An Update on the Rogers and Aliant “Comma” Dispute

In August I posted this item about the dispute between Rogers Communications Inc. and Aliant Inc. (now Bell Aliant Regional Communications) regarding the role of a comma in a contract provision.

I know that this dispute has received a lot of attention, but I was nevertheless surprised to see an article about it in today’s New York Times. (Click here for a copy of the article; you may have to register.)

After I posted my blog item, I was retained by counsel to Rogers to act as expert witness for Rogers in this dispute. This is what the Times had to say about that:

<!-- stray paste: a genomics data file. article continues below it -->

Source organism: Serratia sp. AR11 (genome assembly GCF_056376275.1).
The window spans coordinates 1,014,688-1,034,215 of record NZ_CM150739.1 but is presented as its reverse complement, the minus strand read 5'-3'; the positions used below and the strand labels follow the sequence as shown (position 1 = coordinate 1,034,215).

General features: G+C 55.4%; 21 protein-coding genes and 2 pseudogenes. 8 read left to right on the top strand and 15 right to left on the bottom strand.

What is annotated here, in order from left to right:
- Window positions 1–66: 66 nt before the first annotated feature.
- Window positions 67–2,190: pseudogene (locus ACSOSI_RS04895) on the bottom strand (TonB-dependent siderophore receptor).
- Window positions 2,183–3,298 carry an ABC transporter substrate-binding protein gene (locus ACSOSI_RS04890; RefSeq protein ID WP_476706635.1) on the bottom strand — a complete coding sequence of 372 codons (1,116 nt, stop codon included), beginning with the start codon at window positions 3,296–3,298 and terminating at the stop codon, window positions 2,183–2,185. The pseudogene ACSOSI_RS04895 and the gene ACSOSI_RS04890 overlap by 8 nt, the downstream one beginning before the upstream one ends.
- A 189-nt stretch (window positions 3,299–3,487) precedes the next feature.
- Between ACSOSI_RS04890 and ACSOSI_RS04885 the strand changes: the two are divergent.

To bolster its appeal, Rogers commissioned a 69-page affidavit, mostly about commas, from Kenneth A. Adams, a lawyer from Garden City, N.Y., who is the author of two books on contract language. It disputes the regulator’s analysis of what Mr. Adams calls “the rule of the last antecedent.”

It’s been fascinating looking at this dispute from both the outside and the inside. Unsurprisingly, it has proved rather more involved than I initially thought. Once this dispute has run its course, I’m sure I’ll write something about it.

About the author

Ken Adams is the leading authority on how to say clearly whatever you want to say in a contract. He’s author of A Manual of Style for Contract Drafting, and he offers online and in-person training around the world. He’s also chief content officer of LegalSifter, Inc., a company that combines artificial intelligence and expertise to assist with review of contracts.